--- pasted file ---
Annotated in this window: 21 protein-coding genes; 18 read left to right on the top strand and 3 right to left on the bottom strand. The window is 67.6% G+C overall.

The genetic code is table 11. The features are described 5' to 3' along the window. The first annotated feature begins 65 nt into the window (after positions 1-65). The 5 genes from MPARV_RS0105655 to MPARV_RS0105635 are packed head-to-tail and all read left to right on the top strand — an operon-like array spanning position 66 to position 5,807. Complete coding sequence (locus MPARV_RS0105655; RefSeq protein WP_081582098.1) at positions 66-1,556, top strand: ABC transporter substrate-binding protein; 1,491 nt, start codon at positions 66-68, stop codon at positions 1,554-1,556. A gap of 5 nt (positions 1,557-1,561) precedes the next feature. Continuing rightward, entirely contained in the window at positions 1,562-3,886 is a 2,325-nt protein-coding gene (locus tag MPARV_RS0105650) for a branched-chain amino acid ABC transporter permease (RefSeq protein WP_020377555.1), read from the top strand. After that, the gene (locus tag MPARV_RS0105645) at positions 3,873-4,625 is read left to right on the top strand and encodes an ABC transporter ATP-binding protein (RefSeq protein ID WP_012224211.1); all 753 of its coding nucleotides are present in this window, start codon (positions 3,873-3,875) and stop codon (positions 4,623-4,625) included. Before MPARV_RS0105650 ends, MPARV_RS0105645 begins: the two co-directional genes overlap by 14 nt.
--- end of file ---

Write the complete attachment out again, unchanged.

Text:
Annotated in this window: 21 protein-coding genes; 18 read left to right on the top strand and 3 right to left on the bottom strand. The window is 67.6% G+C overall.

The genetic code is table 11. The features are described 5' to 3' along the window. The first annotated feature begins 65 nt into the window (after positions 1-65). The 5 genes from MPARV_RS0105655 to MPARV_RS0105635 are packed head-to-tail and all read left to right on the top strand — an operon-like array spanning position 66 to position 5,807. Complete coding sequence (locus MPARV_RS0105655; RefSeq protein WP_081582098.1) at positions 66-1,556, top strand: ABC transporter substrate-binding protein; 1,491 nt, start codon at positions 66-68, stop codon at positions 1,554-1,556. A gap of 5 nt (positions 1,557-1,561) precedes the next feature. Continuing rightward, entirely contained in the window at positions 1,562-3,886 is a 2,325-nt protein-coding gene (locus tag MPARV_RS0105650) for a branched-chain amino acid ABC transporter permease (RefSeq protein WP_020377555.1), read from the top strand. After that, the gene (locus tag MPARV_RS0105645) at positions 3,873-4,625 is read left to right on the top strand and encodes an ABC transporter ATP-binding protein (RefSeq protein ID WP_012224211.1); all 753 of its coding nucleotides are present in this window, start codon (positions 3,873-3,875) and stop codon (positions 4,623-4,625) included. Before MPARV_RS0105650 ends, MPARV_RS0105645 begins: the two co-directional genes overlap by 14 nt.